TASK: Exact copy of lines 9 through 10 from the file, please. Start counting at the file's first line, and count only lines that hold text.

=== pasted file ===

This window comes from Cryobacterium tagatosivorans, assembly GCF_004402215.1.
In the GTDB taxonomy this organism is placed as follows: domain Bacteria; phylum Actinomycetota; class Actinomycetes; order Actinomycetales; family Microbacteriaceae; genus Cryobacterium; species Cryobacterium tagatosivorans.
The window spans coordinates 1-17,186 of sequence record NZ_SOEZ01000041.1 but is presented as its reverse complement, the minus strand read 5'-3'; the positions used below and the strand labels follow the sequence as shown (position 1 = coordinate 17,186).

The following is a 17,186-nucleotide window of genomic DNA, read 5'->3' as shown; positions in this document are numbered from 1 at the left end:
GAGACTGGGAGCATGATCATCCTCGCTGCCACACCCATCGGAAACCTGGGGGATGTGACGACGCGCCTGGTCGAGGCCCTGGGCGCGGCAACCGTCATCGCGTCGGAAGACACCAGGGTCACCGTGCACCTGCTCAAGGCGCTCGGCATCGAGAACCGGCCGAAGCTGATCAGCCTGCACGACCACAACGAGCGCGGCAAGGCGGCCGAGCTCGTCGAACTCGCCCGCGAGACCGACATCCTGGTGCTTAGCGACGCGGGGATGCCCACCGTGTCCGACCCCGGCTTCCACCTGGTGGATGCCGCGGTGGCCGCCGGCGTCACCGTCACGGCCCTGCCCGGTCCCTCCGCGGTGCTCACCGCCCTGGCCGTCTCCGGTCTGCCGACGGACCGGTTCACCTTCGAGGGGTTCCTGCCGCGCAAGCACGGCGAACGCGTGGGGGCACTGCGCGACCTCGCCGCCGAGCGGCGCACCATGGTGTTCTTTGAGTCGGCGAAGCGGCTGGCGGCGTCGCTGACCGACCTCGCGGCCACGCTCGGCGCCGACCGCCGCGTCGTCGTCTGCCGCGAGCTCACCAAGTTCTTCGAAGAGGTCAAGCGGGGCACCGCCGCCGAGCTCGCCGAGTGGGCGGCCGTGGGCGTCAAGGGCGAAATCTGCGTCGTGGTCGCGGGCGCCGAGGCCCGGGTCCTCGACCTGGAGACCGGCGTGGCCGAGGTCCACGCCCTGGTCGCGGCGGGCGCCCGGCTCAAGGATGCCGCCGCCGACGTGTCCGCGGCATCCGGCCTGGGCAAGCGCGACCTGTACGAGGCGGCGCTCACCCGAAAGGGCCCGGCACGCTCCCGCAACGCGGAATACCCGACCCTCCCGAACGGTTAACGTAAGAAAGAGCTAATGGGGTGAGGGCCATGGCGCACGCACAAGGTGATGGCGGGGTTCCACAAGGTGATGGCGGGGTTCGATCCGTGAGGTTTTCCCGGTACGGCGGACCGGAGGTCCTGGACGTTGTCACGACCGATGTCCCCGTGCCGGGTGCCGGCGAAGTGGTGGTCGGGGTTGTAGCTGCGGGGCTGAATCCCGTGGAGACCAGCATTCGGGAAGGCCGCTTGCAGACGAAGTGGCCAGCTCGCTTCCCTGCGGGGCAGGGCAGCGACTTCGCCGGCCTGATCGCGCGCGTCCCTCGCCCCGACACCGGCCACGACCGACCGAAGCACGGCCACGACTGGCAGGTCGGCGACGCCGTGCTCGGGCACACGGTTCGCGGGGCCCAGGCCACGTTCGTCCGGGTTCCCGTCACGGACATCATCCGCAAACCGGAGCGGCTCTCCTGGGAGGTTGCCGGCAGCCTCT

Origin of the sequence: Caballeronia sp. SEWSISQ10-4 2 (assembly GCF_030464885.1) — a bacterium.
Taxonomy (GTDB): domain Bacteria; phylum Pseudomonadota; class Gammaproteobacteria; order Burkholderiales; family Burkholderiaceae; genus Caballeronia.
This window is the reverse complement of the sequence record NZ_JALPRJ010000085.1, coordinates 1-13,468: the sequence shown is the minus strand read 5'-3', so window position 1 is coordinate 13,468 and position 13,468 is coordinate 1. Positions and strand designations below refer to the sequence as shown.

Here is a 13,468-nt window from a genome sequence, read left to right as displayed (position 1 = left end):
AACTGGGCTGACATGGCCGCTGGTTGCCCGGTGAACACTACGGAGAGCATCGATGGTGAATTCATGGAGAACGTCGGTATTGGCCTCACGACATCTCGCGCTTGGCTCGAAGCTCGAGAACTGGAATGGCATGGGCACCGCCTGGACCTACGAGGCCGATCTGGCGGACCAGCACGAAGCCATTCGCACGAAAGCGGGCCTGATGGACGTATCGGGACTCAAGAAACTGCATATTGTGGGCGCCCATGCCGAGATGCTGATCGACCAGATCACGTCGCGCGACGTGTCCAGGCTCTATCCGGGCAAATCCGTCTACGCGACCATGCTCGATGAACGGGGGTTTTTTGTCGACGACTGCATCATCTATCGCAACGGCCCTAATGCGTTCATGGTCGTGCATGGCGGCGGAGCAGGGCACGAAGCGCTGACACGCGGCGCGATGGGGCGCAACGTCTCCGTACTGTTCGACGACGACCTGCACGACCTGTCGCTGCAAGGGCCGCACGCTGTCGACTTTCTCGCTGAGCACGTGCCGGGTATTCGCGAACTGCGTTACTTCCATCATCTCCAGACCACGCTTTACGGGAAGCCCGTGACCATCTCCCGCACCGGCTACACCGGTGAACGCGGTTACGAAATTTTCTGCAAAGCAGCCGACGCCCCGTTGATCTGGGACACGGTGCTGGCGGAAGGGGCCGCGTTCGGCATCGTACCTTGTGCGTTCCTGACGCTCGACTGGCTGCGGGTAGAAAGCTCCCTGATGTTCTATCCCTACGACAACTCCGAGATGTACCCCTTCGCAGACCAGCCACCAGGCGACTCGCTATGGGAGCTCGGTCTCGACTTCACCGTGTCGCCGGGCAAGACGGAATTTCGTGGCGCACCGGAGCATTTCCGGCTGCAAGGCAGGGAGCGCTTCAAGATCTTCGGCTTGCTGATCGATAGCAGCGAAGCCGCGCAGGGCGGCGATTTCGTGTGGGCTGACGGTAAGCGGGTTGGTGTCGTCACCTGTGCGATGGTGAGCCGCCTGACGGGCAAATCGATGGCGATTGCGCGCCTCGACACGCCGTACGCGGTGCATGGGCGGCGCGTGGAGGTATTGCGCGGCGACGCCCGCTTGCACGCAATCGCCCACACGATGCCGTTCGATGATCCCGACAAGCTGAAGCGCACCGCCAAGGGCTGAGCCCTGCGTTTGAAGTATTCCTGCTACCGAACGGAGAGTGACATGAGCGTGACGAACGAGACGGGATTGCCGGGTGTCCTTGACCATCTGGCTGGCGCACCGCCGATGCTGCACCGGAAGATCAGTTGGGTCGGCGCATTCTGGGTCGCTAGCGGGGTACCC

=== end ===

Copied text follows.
Here is a 13,468-nt window from a genome sequence, read left to right as displayed (position 1 = left end):
AACTGGGCTGACATGGCCGCTGGTTGCCCGGTGAACACTACGGAGAGCATCGATGGTGAATTCATGGAGAACGTCGGTATTGGCCTCACGACATCTCGCGCTTGGCTCGAAGCTCGAGAACTGGAATGGCATGGGCACCGCCTGGACCTACGAGGCCGATCTGGCGGACCAGCACGAAGCCATTCGCACGAAAGCGGGCCTGATGGACGTATCGGGACTCAAGAAACTGCATATTGTGGGCGCCCATGCCGAGATGCTGATCGACCAGATCACGTCGCGCGACGTGTCCAGGCTCTATCCGGGCAAATCCGTCTACGCGACCATGCTCGATGAACGGGGGTTTTTTGTCGACGACTGCATCATCTATCGCAACGGCCCTAATGCGTTCATGGTCGTGCATGGCGGCGGAGCAGGGCACGAAGCGCTGACACGCGGCGCGATGGGGCGCAACGTCTCCGTACTGTTCGACGACGACCTGCACGACCTGTCGCTGCAAGGGCCGCACGCTGTCGACTTTCTCGCTGAGCACGTGCCGGGTATTCGCGAACTGCGTTACTTCCATCATCTCCAGACCACGCTTTACGGGAAGCCCGTGACCATCTCCCGCACCGGCTACACCGGTGAACGCGGTTACGAAATTTTCTGCAAAGCAGCCGACGCCCCGTTGATCTGGGACACGGTGCTGGCGGAAGGGGCCGCGTTCGGCATCGTACCTTGTGCGTTCCTGACGCTCGACTGGCTGCGGGTAGAAAGCTCCCTGATGTTCTATCCCTACGACAACTCCGAGATGTACCCCTTCGCAGACCAGCCACCAGGCGACTCGCTATGGGAGCTCGGTCTCGACTTCACCGTGTCGCCGGGCAAGACGGAATTTCGTGGCGCACCGGAGCATTTCCGGCTGCAAGGCAGGGAGCGCTTCAAGATCTTCGGCTTGCTGATCGATAGCAGCGAAGCCGCGCAGGGCGGCGATTTCGTGTGGGCTGACGGTAAGCGGGTTGGTGTCGTCACCTGTGCGATGGTGAGCCGCCTGACGGGCAAATCGATGGCGATTGCGCGCCTCGACACGCCGTACGCGGTGCATGGGCGGCGCGTGGAGGTATTGCGCGGCGACGCCCGCTTGCACGCAATCGCCCACACGATGCCGTTCGATGATCCCGACAAGCTGAAGCGCACCGCCAAGGGCTGAGCCCTGCGTTTGAAGTATTCCTGCTACCGAACGGAGAGTGACATGAGCGTGACGAACGAGACGGGATTGCCGGGTGTCCTTGACCATCTGGCTGGCGCACCGCCGATGCTGCACCGGAAGATCAGTTGGGTCGGCGCATTCTGGGTCGCTAGCGGGGTACCC